A Senior North Korean Banking Official Defects?
Last Friday’s headlines on North Korea were filled with the following news alert—“a senior North Korean banking official who managed money for leader Kim Jong Un has defected in Russia and was seeking asylum in a third country.” We do not know if he did defect—the story is based on a single unidentified source in a South Korean newspaper—but the headline is just plain wrong.
First, it is worth noting that rumors of an official from Office 39, the secret organization that handles Kim Jong Un’s financial activities, defecting or absconding with funds are a perennial, even biannual event in the South Korean media. It is true that many of the mid and high-level defectors during the last ten years have come from the North’s foreign currency earning entities. In contrast to diplomats or other personnel working and traveling outside the country, there is a lot less surveillance on personnel working in finance and foreign currency earning activities. This means they can travel to other cities or meet with foreign nationals without arousing suspicion.
However, the alleged defector, Yun Tae Hyong, is not a senior money manager who works directly for Kim Jong Un, but rather is the equivalent of a regional manager in the Russian Far East for the Taesong Bank. The Taesong Bank is the financial services arm of the Taesong Group (a.k.a. Taesong General Trading Corporation), which settles the payments of foreign entities with whom the DPRK is doing business.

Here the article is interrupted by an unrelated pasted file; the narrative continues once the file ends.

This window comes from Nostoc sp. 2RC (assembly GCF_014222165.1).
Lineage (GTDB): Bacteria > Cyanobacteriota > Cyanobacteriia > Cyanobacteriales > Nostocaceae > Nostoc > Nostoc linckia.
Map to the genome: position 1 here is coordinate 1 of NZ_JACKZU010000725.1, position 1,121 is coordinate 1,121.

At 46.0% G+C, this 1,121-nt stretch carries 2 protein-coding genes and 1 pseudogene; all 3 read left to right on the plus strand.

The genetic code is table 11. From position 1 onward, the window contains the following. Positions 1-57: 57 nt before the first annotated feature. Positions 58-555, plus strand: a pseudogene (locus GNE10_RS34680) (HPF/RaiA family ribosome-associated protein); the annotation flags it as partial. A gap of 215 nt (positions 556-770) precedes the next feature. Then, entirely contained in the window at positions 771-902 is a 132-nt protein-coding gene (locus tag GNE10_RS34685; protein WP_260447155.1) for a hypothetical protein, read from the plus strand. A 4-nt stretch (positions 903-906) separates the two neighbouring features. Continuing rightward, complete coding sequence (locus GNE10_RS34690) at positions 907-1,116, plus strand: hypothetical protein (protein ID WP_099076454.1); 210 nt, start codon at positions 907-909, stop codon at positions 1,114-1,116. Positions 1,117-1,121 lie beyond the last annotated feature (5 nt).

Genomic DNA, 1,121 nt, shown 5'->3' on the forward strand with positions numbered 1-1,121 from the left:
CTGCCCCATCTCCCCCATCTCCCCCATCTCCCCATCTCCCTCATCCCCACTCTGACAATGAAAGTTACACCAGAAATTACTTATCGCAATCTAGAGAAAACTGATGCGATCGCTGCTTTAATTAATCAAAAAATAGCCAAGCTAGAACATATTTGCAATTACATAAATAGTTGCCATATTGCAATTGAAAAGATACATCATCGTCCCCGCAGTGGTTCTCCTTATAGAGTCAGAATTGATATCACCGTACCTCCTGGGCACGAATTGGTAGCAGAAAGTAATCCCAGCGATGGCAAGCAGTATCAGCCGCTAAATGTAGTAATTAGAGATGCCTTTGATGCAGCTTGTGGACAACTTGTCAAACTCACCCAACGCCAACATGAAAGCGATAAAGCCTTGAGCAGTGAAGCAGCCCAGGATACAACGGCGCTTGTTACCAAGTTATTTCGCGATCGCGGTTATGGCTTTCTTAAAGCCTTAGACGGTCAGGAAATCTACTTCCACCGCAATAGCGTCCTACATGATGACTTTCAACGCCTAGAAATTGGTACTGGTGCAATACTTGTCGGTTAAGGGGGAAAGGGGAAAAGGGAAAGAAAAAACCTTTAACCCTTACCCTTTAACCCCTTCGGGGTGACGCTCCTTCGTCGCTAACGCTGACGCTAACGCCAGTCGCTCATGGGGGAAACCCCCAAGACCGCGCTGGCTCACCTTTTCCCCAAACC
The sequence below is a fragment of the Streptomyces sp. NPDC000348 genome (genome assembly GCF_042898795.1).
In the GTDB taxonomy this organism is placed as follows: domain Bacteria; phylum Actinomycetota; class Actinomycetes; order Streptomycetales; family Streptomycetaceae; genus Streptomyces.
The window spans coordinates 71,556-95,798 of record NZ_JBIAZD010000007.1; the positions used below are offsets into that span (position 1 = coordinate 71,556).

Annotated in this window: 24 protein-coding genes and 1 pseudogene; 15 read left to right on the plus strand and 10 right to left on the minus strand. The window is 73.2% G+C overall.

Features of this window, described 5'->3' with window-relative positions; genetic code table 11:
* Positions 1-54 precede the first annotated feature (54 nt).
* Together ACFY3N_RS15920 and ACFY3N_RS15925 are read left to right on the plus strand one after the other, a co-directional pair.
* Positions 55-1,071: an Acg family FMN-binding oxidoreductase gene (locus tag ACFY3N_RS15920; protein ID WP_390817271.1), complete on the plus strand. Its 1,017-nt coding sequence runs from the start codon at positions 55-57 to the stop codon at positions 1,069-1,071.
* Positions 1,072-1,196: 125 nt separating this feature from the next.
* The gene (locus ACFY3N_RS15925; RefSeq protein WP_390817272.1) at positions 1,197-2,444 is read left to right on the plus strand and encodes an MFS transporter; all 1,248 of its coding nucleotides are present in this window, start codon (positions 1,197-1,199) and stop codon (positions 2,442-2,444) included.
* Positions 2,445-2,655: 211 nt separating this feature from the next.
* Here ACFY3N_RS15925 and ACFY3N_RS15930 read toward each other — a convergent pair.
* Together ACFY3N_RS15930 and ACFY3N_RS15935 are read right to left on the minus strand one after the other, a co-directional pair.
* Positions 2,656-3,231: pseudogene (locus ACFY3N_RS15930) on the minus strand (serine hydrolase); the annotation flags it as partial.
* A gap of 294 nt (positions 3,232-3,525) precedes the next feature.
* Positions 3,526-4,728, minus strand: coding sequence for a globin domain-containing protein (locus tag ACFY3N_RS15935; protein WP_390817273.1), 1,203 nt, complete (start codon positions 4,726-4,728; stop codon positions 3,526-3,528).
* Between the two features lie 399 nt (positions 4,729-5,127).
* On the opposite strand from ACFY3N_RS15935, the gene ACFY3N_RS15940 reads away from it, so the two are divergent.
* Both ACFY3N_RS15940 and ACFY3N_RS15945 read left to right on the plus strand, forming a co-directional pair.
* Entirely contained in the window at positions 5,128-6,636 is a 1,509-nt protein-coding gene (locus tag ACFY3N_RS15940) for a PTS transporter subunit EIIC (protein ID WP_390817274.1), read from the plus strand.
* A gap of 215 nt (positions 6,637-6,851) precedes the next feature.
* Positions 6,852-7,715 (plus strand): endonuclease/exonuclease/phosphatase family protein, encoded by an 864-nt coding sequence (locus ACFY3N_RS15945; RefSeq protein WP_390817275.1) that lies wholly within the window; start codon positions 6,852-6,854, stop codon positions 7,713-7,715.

Our information is that Yun’s job involved handling secondary and tertiary accounts for the bank in Primorsky Krai. He was one of at least a half-dozen officials in the area tasked to manage Taesong’s financial affairs. Moreover, while he probably handled accounts for trading companies and elites, he was only peripherally involved with the Kim family.
Yun’s name does not appear as an account holder or point of contact on any of the DPRK’s accounts at banks in Primorsky Krai. He certainly would have been aware of DPRK business activities in that part of Russia and might have had information about the organization of the Workers’ Party of Korea (WPK) Finance and Accounting Department and how the DPRK eludes export controls as well as gossip about elite financial activities. He was almost certainly not involved in any management of bigger businesses or accounts handled in Moscow or Vienna.
Naturally, Yun’s defection has triggered speculation about why as the ROK press has resurrected the idea of delayed fallout from Jang Song Thaek’s purge in December 2013. That explanation is of course possible since the fallen DPRK leader had close ties to financial personnel overseas. But it remains just that—speculation.